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|Title||Representing Characters' Speech and Thought in R. M. Ballantyne’s the Coral Island|
This paper aims to examine the representation of characters' speech and thought in R. M. Ballantyne’s The Coral Island. The Victorian novel belongs to the Robinsonade, island, adventure and children’s literature tradition. Three boys, are shipwrecked to a coral island of the South Seas. They have enjoyed the beauty of the paradise-like coral islands and had amazing experiences. On the other hand, they have encountered conflicts from different sources: nature, pirates and the natives who are savages, cannibals and bloodthirsty. United against all sources of antagonism, they have returned back home to set a victorious/adventurous example/model to young English teenagers. The analysis, here, adopts an integrated approach of language and literature. For the purposes of linguistic analysis, the researcher adopts a modified stylistic speech and thought presentation model (Short 1996: 286-311). The check-list of linguistic indicators of point of view, with some modification, is from Short (1996): given vs. new information/definite and indefinite articles, schema-oriented language and deixis/value-laden expressions. The discussion and results in this research show how speech and thought presentation is utilized in away to reveal how Ballantyne uses the “The Coral Island” as a carrier of ideology to represent colonial and imperial values that are characteristic of the Victorian age.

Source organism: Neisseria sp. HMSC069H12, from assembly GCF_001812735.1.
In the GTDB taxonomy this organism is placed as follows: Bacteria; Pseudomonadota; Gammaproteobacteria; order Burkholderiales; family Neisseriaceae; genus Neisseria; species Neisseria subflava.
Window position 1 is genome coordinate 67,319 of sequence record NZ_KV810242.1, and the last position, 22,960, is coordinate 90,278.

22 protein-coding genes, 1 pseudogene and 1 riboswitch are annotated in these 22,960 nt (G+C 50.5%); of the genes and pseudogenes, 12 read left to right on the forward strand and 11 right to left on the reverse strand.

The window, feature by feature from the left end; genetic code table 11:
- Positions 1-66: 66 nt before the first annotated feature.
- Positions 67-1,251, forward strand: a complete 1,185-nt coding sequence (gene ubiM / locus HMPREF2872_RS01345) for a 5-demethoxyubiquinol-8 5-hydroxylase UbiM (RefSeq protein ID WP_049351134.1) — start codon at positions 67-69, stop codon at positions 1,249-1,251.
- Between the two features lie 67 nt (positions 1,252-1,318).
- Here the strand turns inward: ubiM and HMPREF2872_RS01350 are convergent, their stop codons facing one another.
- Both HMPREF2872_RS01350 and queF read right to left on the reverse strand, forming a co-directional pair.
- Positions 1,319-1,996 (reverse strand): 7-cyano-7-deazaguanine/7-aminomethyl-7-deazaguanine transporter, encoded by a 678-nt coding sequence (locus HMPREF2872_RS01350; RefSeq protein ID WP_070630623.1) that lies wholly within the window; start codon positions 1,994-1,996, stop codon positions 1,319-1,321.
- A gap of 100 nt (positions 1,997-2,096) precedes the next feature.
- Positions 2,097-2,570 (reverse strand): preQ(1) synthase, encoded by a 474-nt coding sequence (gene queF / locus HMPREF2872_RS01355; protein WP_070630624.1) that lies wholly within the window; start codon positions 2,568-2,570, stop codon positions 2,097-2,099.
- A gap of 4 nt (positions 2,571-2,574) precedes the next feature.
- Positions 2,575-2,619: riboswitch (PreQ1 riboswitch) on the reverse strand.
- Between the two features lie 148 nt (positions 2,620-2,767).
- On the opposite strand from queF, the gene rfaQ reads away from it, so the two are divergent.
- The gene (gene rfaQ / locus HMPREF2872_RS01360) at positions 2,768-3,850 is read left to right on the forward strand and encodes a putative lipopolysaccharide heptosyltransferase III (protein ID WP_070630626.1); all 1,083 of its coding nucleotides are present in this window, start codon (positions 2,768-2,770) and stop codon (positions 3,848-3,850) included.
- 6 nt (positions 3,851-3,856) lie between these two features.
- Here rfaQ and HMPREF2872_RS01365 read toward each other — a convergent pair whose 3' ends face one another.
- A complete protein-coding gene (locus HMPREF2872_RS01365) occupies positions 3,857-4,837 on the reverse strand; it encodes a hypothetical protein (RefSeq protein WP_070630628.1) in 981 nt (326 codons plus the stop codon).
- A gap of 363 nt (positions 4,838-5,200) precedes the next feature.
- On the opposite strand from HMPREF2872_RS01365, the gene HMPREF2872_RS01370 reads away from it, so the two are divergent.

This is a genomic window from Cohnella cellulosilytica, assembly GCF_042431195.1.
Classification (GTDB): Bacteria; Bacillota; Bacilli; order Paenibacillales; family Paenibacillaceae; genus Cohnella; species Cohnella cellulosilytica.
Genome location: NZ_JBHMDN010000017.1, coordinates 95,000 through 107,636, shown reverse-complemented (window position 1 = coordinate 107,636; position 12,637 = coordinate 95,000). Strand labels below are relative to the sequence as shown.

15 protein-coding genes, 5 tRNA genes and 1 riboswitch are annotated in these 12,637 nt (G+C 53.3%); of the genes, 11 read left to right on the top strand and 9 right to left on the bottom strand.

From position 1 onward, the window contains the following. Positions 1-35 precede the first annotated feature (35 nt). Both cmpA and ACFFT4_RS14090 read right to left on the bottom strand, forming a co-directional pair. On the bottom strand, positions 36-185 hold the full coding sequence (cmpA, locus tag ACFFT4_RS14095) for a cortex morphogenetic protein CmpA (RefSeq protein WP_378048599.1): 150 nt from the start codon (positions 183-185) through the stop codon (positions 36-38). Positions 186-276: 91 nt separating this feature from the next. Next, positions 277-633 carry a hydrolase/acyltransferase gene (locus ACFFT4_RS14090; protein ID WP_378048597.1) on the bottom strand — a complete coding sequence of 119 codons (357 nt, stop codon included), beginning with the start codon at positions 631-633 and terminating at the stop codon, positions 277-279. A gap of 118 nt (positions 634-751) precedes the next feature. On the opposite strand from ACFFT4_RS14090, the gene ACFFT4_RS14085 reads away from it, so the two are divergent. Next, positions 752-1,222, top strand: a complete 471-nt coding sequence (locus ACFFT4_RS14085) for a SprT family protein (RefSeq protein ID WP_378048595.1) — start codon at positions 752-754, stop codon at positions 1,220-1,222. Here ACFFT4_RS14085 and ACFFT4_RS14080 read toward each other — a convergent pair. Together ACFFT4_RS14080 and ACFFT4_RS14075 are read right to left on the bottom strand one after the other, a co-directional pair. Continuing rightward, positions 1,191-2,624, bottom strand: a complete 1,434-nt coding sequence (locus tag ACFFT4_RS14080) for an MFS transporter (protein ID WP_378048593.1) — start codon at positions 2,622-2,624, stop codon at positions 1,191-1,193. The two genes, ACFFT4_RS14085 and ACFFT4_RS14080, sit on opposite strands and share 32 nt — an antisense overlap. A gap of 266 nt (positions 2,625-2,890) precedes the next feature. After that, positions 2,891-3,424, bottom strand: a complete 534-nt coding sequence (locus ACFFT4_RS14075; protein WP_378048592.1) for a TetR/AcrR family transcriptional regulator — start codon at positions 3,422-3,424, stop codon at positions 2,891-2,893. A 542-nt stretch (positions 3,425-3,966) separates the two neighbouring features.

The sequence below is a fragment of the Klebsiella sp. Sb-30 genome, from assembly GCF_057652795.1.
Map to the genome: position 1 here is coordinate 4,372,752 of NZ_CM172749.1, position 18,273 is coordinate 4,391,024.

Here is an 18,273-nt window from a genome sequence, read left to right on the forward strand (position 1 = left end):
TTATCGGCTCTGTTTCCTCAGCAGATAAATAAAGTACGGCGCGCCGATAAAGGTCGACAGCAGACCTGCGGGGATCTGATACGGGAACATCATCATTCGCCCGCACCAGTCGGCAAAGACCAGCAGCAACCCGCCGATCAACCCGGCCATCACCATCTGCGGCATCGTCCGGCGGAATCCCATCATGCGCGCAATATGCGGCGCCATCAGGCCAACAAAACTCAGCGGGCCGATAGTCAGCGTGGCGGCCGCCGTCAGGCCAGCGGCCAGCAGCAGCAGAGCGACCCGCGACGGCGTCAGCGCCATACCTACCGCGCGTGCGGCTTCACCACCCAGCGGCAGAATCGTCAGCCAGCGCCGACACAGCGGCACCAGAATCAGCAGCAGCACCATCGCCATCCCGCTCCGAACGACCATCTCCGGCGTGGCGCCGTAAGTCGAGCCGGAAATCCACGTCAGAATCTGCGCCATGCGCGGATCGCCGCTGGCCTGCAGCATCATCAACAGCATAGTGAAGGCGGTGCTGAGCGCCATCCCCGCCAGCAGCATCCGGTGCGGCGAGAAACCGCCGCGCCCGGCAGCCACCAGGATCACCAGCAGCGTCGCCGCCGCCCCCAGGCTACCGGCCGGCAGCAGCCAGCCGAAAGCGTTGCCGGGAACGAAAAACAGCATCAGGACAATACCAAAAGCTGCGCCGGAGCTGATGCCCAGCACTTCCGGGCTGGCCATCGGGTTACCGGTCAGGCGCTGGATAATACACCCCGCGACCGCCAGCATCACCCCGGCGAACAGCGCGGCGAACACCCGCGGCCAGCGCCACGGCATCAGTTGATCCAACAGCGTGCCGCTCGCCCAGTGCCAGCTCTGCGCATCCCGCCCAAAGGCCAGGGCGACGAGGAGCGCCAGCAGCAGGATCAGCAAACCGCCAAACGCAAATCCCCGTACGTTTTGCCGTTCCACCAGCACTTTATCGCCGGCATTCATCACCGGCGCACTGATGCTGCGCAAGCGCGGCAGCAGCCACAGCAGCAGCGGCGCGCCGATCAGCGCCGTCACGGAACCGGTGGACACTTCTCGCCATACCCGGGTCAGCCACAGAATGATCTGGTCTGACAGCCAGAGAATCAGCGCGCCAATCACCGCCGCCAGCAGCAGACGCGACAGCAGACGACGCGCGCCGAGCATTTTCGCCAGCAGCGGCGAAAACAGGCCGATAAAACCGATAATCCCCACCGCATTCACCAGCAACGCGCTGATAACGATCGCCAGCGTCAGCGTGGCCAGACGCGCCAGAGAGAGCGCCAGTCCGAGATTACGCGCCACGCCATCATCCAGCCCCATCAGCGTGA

|Published in||The 1st international conference on applied linguistics and literature|
|Publisher||The Islamic University of Gaza, Palestine|
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